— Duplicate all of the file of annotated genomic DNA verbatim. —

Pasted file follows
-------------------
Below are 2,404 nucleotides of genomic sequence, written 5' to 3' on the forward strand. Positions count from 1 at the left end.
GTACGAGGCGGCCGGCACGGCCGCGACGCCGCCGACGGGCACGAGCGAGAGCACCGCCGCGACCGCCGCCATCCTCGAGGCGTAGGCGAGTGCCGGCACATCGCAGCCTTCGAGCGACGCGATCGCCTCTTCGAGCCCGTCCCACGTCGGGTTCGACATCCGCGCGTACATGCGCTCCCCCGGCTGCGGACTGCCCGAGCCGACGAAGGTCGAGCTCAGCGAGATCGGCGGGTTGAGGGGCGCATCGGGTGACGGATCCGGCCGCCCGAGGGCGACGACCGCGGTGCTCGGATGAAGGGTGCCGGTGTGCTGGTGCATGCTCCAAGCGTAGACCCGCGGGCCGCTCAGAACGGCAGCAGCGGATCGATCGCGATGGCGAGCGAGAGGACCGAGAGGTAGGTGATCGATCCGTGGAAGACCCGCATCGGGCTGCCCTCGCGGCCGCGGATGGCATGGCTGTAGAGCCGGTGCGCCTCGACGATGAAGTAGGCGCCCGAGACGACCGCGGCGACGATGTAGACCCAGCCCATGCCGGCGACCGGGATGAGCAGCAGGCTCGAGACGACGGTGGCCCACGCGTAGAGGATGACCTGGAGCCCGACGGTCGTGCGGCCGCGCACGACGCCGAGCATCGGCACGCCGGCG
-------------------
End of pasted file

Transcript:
Below are 2,404 nucleotides of genomic sequence, written 5' to 3' on the forward strand. Positions count from 1 at the left end.
GTACGAGGCGGCCGGCACGGCCGCGACGCCGCCGACGGGCACGAGCGAGAGCACCGCCGCGACCGCCGCCATCCTCGAGGCGTAGGCGAGTGCCGGCACATCGCAGCCTTCGAGCGACGCGATCGCCTCTTCGAGCCCGTCCCACGTCGGGTTCGACATCCGCGCGTACATGCGCTCCCCCGGCTGCGGACTGCCCGAGCCGACGAAGGTCGAGCTCAGCGAGATCGGCGGGTTGAGGGGCGCATCGGGTGACGGATCCGGCCGCCCGAGGGCGACGACCGCGGTGCTCGGATGAAGGGTGCCGGTGTGCTGGTGCATGCTCCAAGCGTAGACCCGCGGGCCGCTCAGAACGGCAGCAGCGGATCGATCGCGATGGCGAGCGAGAGGACCGAGAGGTAGGTGATCGATCCGTGGAAGACCCGCATCGGGCTGCCCTCGCGGCCGCGGATGGCATGGCTGTAGAGCCGGTGCGCCTCGACGATGAAGTAGGCGCCCGAGACGACCGCGGCGACGATGTAGACCCAGCCCATGCCGGCGACCGGGATGAGCAGCAGGCTCGAGACGACGGTGGCCCACGCGTAGAGGATGACCTGGAGCCCGACGGTCGTGCGGCCGCGCACGACGCCGAGCATCGGCACGCCGGCG